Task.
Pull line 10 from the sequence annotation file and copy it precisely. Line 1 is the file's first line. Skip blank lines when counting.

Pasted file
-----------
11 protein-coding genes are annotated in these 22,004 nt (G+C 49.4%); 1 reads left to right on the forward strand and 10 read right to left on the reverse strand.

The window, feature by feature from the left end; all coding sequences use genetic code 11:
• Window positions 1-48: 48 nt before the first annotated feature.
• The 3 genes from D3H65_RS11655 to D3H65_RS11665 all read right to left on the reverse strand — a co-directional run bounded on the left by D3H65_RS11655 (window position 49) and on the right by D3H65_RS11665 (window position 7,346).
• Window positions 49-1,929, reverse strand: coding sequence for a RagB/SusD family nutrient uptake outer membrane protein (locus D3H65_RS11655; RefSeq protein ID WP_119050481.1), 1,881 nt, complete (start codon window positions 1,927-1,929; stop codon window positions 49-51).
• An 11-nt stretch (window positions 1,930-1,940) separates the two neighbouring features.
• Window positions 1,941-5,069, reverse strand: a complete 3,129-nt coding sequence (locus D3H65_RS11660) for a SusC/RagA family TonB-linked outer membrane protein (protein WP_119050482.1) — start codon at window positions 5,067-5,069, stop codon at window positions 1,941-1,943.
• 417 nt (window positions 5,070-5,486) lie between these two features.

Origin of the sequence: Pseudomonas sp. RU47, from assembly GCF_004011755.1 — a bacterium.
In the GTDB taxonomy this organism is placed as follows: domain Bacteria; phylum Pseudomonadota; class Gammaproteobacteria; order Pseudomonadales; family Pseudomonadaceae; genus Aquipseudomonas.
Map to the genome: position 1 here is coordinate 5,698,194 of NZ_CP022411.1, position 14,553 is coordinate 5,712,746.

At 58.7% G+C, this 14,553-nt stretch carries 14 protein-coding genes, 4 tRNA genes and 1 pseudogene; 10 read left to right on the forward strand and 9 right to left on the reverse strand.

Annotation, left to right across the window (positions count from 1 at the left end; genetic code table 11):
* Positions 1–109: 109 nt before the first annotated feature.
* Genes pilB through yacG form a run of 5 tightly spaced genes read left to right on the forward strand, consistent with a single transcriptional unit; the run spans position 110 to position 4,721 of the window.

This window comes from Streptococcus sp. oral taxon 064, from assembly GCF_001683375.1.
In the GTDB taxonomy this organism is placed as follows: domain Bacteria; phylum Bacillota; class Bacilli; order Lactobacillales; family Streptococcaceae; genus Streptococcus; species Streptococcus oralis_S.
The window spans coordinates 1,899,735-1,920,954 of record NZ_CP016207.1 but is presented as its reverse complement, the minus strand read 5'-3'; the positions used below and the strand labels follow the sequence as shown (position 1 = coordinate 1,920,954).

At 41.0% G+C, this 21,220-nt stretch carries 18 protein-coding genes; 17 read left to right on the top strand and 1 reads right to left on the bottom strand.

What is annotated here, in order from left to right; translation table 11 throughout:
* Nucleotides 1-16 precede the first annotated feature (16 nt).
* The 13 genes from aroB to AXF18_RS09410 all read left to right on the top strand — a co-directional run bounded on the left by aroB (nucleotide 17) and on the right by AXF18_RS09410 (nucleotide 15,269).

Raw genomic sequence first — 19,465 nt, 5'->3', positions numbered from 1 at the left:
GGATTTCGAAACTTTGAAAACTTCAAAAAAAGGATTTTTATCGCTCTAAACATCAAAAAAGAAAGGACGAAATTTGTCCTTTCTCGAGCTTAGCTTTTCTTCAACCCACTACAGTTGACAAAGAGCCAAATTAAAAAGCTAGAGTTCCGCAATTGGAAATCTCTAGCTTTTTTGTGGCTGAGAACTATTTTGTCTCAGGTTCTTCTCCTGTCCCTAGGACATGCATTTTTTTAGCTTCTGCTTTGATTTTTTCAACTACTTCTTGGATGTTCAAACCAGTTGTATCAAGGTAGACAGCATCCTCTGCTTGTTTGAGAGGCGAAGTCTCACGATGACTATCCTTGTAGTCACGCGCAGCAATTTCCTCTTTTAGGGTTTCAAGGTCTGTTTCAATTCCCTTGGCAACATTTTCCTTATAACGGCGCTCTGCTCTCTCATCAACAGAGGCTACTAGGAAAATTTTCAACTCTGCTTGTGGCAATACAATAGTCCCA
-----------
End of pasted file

In the GTDB taxonomy this organism is placed as follows: domain Bacteria; phylum Pseudomonadota; class Gammaproteobacteria; order Pseudomonadales; family Pseudomonadaceae; genus Aquipseudomonas.